974. Drive

The day after Christmas isn’t necessarily a let-down. Sometimes it’s a relief, you know? What I felt most on the day after Christmas, though, was restless. We’d spent so long working our way up to it that now that it was over, a large part of my brain was like okay, now what?

The fact that I had the feeling Things Were Happening in New York and Boston that I should have been a part of regarding careers and lawsuits and funerals didn’t help. I was literally a thousand miles away. But while my angst was interior, everyone else in my family’s was exterior.

I can’t. I can’t bring myself to detail the train wreck for you. It was gory only in the emotional sense, no literal blood spilled, but metaphorically speaking… yeah, it was gory and messy and there were casualties.

Isn’t it funny that after all this time I still don’t like to think about it? I mean, sure, I glossed over plenty of stuff when I was first starting to tell this story. I skipped epic fights between me and Ziggy–and epic non-fights like him being passive-aggressive or disengaged while we were recording. I think I eventually filled you guys in on all those. I don’t know if I’ll ever get around to digging into everything that went on with my mother and sisters, though. Not even in therapy.

I suppose I should at least give you the rundown on Mel and Remo, though, right?

What we found out the next morning was that Remo had talked Melissa into staying one more day in Tennessee. I wasn’t clear if that meant one more day for the relationship, too, or if that was definitely toast.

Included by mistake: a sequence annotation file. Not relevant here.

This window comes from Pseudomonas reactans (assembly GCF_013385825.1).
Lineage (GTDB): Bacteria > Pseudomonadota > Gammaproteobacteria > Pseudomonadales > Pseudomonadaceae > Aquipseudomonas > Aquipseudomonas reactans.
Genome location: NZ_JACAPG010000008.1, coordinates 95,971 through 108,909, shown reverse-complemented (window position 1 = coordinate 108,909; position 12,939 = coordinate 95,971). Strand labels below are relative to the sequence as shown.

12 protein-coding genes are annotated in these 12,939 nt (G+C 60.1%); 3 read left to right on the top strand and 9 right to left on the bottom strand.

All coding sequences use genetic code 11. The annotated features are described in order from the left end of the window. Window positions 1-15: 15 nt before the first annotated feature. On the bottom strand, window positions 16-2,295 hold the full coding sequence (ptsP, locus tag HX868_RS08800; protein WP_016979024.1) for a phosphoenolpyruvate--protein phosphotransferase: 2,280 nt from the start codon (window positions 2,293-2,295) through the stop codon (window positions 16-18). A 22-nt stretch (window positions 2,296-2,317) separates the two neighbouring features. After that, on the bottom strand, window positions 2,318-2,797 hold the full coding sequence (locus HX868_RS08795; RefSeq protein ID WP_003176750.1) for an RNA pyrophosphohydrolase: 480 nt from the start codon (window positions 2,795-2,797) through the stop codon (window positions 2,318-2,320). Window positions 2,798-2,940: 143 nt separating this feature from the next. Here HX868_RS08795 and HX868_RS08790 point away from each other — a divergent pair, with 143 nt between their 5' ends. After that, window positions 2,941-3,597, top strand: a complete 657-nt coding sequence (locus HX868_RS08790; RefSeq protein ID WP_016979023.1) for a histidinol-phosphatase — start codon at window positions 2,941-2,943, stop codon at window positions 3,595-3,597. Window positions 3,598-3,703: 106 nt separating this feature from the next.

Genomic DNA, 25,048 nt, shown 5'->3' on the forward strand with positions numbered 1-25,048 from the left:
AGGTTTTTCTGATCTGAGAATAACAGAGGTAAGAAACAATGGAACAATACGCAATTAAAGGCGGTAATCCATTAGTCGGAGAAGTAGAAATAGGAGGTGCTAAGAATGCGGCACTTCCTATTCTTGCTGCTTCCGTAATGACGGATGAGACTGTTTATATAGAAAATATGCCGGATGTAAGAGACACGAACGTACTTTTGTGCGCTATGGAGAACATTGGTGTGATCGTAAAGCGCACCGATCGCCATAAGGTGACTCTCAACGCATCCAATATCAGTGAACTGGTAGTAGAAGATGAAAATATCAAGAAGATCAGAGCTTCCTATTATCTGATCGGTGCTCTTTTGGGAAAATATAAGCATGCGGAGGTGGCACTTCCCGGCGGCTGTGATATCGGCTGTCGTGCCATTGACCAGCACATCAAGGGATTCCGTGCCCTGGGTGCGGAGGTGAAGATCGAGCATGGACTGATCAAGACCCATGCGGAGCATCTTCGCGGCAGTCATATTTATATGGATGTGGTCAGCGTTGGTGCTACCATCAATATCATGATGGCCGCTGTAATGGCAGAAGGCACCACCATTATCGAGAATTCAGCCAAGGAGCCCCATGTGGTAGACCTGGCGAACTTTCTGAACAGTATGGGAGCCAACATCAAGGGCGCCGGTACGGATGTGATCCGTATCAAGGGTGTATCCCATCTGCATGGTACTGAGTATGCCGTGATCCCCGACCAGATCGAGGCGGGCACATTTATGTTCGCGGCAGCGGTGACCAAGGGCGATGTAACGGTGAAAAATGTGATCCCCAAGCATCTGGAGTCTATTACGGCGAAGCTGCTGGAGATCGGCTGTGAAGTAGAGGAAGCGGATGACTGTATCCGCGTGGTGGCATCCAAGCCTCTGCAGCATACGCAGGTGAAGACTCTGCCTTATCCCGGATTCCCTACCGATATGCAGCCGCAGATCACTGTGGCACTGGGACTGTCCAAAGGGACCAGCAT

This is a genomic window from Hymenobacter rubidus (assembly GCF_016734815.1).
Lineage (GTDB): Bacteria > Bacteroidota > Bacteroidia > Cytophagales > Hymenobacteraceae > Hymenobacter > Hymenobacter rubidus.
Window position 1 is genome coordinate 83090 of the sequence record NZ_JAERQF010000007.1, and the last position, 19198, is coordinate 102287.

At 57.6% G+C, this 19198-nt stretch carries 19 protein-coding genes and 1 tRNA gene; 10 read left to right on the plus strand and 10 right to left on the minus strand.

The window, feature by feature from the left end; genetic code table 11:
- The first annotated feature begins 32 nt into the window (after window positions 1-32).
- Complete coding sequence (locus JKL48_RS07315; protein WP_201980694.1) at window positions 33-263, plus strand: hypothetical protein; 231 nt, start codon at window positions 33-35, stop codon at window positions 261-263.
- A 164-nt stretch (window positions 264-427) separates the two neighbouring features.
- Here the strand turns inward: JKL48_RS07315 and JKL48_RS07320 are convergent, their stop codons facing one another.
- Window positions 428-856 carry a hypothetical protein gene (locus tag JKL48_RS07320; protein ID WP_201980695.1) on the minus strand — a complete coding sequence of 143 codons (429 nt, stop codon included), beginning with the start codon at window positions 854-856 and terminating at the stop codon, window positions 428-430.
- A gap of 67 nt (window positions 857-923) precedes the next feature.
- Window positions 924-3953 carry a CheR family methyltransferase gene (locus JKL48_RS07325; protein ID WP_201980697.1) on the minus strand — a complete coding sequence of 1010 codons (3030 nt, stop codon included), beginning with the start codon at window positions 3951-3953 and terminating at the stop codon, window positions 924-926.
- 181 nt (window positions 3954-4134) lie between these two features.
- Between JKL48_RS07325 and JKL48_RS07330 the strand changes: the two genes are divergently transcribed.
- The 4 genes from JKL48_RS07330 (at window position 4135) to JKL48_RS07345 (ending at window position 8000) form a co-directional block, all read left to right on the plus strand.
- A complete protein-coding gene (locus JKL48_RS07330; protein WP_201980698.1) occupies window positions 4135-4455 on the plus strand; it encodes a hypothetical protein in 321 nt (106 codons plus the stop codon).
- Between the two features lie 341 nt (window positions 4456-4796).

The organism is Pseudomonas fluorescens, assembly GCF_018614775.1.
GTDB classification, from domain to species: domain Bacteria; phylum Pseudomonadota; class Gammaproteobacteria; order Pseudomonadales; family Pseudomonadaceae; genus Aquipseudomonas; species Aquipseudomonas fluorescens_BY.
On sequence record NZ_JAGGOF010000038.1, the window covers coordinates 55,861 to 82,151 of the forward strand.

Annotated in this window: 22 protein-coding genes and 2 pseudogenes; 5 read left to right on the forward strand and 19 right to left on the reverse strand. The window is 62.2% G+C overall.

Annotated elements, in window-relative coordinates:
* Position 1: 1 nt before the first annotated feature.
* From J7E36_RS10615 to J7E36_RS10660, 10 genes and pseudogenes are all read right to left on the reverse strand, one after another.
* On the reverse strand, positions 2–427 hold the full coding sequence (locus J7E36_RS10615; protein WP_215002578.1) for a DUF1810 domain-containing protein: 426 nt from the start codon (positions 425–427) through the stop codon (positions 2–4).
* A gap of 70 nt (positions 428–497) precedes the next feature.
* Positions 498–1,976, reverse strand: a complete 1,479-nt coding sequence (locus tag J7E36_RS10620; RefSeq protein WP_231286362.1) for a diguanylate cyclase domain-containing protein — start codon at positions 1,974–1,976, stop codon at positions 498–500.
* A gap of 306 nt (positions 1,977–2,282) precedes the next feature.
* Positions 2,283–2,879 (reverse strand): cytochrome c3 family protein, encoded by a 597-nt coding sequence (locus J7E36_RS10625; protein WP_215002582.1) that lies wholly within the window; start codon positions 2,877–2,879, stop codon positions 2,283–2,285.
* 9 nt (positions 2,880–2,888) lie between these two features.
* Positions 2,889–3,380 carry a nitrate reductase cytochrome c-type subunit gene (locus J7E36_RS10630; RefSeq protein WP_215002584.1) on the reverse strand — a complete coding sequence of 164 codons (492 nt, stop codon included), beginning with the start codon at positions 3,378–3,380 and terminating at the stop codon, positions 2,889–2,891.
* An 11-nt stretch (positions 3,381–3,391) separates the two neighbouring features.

Melissa and Claire meeting again that day was like the spark meeting gasoline. Things went quickly up in flames. Good thing Landon was visiting Jake, so he got to miss all the yelling. I take it that when the motel contingent arrived at Janine’s, she and Lilibeth and Claire had been in the middle of two things: putting out all the leftovers for people to eat and having an epic fight of their own. They broke the fight off when Melissa went at Claire, retreating to various vantage points with paper plates.

Mel had handed Ford to Remo, knowing that would keep him from raising his voice. “He doesn’t love you, you know.”

Remo just made a pained face.

“Excuse me?” Claire replied in her overly sweet way. “You’ll have to be specific, dearie.”

Remo Cutler doesn’t love you,” Mel said slowly, balling her fists.

Claire folded her own hands in her choir pose. “And I supposed you think you’re going to fight me f–”